Talk:Gaius Cassius Longinus

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Who is this article about?[edit]

About half this article is about some guy named Sedley. Is this article about him? Should we really have a reprint of his entire Master's thesis sitting in the middle of the article? — Preceding unsigned comment added by 205.232.191.16 (talk) 13:09, 8 October 2014 (UTC)

Confusing[edit]

This article is confusing. The 2nd paragraph reads:

... The outbreak of the civil war saved him from being brought to trial for extortion in Syria.

There were several civil wars in Rome around this time. In fact the whole Roman Republican civil wars page-group needs work, especially those dealing with the various wars around the time of Julius Caesar and Augustus Caesar. Most of the information seems to be in the articles about the two individuals. There's not much information in this article about Cassius' involvement in Caesar's assassination. Oh, and this statement seems borderline POV: A man of considerable ability, he was a good soldier, and took an interest in literature, but in politics he was actuated by vanity and ambition. That's prettu dubious without references (of which there are none ). I know, I know, {{sofixit}}. But that takes research :) I'm sure I'll be back later.Kiaparowits 18:45, 21 October 2005 (UTC)

Both a plus and minus of 1911EB derivation. You can bet the original writer was totally qualified to make assessments of ability and character, based on his own authority and extensive knowledge. Us lesser mortals can only reconstruct the basis for the assessment by painstakingly digging up modern papers and original sources. (Appian has a lot of mentions.) Worthwhile though, sometimes the modern view has changed. Stan 18:59, 21 October 2005 (UTC)

Lean and hungry[edit]

Dropped this from end of article:

Dante speaks of Cassius as having "sinewy arms", though it is possible he is thinking of another Cassius, as the one of Shakespeare's play is described as having a "lean and hungry look" the marked man distrusts.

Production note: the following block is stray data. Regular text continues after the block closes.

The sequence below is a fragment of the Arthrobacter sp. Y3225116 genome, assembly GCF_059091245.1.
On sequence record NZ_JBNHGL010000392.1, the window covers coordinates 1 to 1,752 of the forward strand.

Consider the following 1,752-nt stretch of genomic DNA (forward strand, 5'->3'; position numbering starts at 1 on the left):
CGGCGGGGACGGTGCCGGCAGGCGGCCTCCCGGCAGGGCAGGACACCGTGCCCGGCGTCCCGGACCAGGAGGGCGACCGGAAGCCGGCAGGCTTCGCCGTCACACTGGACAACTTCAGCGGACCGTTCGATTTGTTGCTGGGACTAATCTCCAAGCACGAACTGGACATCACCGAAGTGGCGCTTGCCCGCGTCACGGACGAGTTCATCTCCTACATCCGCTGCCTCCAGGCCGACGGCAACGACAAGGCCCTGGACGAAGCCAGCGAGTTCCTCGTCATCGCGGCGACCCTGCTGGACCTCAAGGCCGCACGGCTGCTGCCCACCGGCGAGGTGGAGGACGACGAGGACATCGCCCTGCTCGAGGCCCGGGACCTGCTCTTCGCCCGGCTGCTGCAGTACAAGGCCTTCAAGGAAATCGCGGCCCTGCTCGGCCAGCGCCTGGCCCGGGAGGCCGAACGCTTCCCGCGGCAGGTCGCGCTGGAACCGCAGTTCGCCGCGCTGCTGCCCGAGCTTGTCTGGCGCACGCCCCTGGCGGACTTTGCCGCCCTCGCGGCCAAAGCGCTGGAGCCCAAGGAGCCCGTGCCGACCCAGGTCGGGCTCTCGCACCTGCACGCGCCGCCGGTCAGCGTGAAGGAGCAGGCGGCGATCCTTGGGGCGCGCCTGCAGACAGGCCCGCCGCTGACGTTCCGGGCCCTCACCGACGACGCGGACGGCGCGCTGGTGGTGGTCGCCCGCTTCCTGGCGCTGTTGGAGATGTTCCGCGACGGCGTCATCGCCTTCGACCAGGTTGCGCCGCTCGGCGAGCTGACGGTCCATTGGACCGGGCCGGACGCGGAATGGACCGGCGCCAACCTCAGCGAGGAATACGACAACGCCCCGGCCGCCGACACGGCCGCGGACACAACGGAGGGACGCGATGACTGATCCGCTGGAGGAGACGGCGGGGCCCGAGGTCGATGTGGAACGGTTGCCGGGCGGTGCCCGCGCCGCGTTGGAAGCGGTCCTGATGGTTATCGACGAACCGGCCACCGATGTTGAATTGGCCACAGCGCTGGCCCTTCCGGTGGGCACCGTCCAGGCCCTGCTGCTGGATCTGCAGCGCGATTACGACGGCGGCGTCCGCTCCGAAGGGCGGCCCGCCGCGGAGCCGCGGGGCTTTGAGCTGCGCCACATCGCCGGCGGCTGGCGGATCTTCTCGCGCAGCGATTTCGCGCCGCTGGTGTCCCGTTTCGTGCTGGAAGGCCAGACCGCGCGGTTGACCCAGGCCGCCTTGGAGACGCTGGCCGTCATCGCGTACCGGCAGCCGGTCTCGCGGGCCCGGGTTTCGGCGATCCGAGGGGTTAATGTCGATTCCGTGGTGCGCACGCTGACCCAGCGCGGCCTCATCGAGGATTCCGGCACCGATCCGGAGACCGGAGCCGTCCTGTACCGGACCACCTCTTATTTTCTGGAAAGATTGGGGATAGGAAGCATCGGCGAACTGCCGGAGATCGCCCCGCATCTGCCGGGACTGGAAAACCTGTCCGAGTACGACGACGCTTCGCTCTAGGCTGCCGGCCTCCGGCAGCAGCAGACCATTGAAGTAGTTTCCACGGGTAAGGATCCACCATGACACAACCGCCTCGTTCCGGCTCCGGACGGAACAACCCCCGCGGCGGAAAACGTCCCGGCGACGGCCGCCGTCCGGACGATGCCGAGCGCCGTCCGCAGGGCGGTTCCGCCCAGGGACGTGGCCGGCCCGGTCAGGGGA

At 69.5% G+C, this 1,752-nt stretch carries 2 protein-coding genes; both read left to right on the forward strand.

In Shakespearean context, "look" means "vision" or "gaze" i.e. "way of seeing" rather than "appearance". In modern parlance, we would say that Cassius has "hungry eyes". This is a case of the meaning of a phrase changing but in a way where it still makes sense to the modern reader. Ellsworth 20:18, 12 January 2006 (UTC)

Actually, the context of the remark would seem to indicate a certain literalness to it. Caesar finds Cassius's thinness unsettling and jokingly demands to be surrounded by content looking fat people. But then that Cassius is almost entirely fictitious, so there's little sense in having it in the article.

Vandalism?[edit]

Check the last revision made.

Cassius was elected tribune of the Plebs in 49 BC[edit]

Was elected or was not elected?

Gaius Octavius as legate at Carrhae?[edit]

Augustus's father is listed as Cassius' Legate in the retreat from Carrhae in 54 BCE. His death date is listed as 59 BCE in his own article. Something ain't right here. —Preceding unsigned comment added by Dukeleto7 (talkcontribs) 11:43, 22 September 2008 (UTC)

Can we seriously make the disambiguous page link here? I mean, this is a very popular character in modern culture (from HBO's Rome to Shakespeare's Julius Caesar) .[edit]

I definitely think people shouldn't have to find the Cassia gens page and THEN wade through like fifty people who lived concurrently with almost identical names. One of them is clearly the most famous and should be recognized as such. — Preceding unsigned comment added by 76.28.188.56 (talk) 20:39, 24 June 2014 (UTC)